What is growing organically? It depends upon who you talk to. The simple answer is, that organic gardeners only use animal or vegetable fertilizers rather than synthetics. It also means natural pest control devoid of industrial insecticides. In other words, using natural substances and beneficial insects to ward off pests. It is a philosophy that stresses increasing the natural health of the soil, choosing appropriate plants that are suited to your area, and working with nature to produce a healthy and productive garden.
Organic gardening differs from “conventional” gardening mainly in the areas of fertilization and pest control. The organic gardener prefers to use natural and organic materials and methods, and avoids using practices and synthetic chemicals that may be detrimental to his health or environment. In order to this much attention is put on the soil you use, to maximize the most nutrients getting to your plants from the soil alone. A major basis for organic gardening is the use of abundant quantities of organic material applied to the soil. Usually, it is in the form of animal manures, plant manures, cover crops, compost, or mixed organic fertilizer.
There are many benefits to Organic Gardening.
Saving money by growing your own vegetables, being able to eat healthier and feel better and preserving our environment from the harmful and toxic chemicals that seep no only into our vegetables but our soil, oceans and waterways not only harming our environment but wildlife as well. Beginning and maintaining an Organic Vegetable Garden is simple and easy with a little knowledge.
As we all know that many people are adopting organic gardening rather going for the traditional forms of gardening. Soil plays most important part in any form of gardening. If you are trying to grow your organic garden then you must use a soil which is rich in minerals and nutrients. Most of the soils are not rich in minerals and nutrients which are essential for healthy growth of the plants. For making your soil nutrients rich you can add compost to your soil. Addition of compost will provide your soil the necessary amount of organic matter and will make your soil rich in minerals and nutrients.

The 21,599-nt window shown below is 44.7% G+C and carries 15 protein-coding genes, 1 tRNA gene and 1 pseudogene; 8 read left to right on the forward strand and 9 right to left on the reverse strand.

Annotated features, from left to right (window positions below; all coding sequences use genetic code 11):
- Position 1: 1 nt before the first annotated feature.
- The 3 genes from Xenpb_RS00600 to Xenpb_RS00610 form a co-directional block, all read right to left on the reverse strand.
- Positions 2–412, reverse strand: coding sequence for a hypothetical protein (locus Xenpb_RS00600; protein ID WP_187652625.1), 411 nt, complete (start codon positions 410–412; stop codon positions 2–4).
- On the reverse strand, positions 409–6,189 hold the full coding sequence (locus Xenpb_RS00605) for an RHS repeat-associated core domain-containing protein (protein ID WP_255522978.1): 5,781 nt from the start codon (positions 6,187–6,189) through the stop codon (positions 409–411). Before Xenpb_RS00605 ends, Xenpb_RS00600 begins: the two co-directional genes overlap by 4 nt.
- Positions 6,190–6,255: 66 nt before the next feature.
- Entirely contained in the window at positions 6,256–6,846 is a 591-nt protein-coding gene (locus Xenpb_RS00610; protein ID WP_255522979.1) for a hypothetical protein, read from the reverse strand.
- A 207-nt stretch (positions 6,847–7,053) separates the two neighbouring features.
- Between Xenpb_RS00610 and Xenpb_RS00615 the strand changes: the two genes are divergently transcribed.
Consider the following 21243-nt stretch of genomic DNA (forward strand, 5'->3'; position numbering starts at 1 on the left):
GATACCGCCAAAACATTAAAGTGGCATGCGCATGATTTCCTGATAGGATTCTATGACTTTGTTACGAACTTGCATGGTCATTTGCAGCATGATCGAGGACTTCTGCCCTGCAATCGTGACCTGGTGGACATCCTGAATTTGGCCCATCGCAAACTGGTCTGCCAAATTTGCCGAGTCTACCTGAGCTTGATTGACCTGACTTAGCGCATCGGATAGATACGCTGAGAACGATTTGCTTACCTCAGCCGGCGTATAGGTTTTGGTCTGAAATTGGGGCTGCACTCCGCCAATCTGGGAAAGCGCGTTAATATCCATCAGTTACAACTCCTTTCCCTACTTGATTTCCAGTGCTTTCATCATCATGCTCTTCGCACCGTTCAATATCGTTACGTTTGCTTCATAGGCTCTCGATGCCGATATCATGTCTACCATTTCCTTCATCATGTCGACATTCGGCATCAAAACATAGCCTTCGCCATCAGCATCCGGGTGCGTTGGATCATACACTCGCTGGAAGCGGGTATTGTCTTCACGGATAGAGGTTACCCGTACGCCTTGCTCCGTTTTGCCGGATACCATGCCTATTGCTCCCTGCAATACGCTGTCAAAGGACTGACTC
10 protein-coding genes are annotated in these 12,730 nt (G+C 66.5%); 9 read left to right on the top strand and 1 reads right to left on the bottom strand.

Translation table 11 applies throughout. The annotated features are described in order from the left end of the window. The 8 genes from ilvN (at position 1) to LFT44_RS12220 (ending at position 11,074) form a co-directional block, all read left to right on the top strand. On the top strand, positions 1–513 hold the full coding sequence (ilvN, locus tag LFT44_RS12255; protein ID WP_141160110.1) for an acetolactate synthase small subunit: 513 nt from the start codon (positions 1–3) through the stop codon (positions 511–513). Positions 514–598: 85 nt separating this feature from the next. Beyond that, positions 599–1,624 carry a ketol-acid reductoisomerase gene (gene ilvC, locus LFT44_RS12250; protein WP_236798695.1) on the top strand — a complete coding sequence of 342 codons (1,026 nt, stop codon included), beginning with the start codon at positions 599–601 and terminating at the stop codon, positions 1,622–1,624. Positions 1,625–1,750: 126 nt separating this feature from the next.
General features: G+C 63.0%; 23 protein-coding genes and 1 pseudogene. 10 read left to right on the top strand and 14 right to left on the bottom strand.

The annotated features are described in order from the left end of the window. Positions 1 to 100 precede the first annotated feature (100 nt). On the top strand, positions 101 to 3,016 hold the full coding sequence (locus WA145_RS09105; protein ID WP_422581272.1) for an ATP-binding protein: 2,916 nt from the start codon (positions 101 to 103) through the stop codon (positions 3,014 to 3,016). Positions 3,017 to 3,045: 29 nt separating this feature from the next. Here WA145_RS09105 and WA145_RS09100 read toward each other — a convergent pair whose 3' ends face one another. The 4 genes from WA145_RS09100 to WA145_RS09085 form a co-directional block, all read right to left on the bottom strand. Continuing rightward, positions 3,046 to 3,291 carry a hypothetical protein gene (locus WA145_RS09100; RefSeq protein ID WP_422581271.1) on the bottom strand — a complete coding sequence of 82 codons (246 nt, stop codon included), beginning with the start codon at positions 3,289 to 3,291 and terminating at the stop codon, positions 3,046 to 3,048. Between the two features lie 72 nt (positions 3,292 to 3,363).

Compost contains sufficient amount of minerals and nutrients which can be readily absorbed by the plants. In this article I will discuss some important tips for creating and using organic gardening compost.
You can create your own organic gardening compost by using the left over food or you can purchase ready made compost from any local gardening store. If you are preparing the compost by yourself then you must add equal amounts of green (leaves) and soft materials to prepare an ideal blend. For further balancing your organic gardening compost mixture, add hard and brown material (chopped twigs, dead leaves).
Compost pile has to be 3 to 4 feet high. Make sure there is enough amount of air available for the aeration of the compost. You can use pitchfork or a large stick for aeration of soil. For larger compost piles you can use PVC pipes as most of the people have been successful with it.
One major advantage of preparing your own compost pile is that the high temperatures that will occur will help in elimination of the harmful diseases which are brought by pests or spores.
For making the decomposition process of your compost pile more efficient you can add more scraps from your home. This addition of scraps will provide more aeration to your compost pile. You can add several other things from your household such as peat moss, vegetable peels, seedless weeds and even fruit.
With the help of the above mentioned tips you can create your own organic gardening compost pile in no time. Although you can directly purchase ready made compost from the store but creating your own compost will be fun. Your scraps and left over food will be utilized in preparation of your organic compost. Well prepared and nutrient rich soil will assure you a healthy and beautiful organic garden in your near future.
Information and image Courtesy of gardeninggarden.com
So what, you may ask, is vermicomposting and how does it work?
Well, “vermi” is the Latin word for worm, and worms like to feed on slowly decomposing organic materials (e.g., vegetable scraps). The “end” product, called castings, is full of beneficial microbes and nutrients, and makes a great plant fertilizer. So, vermicomposting is the practice of using worms to make compost simply by feeding them your food waste.
The reason vermicomposting is becoming popular is because worms are very efficient eating machines. They eat over half their body weight in organic matter per day!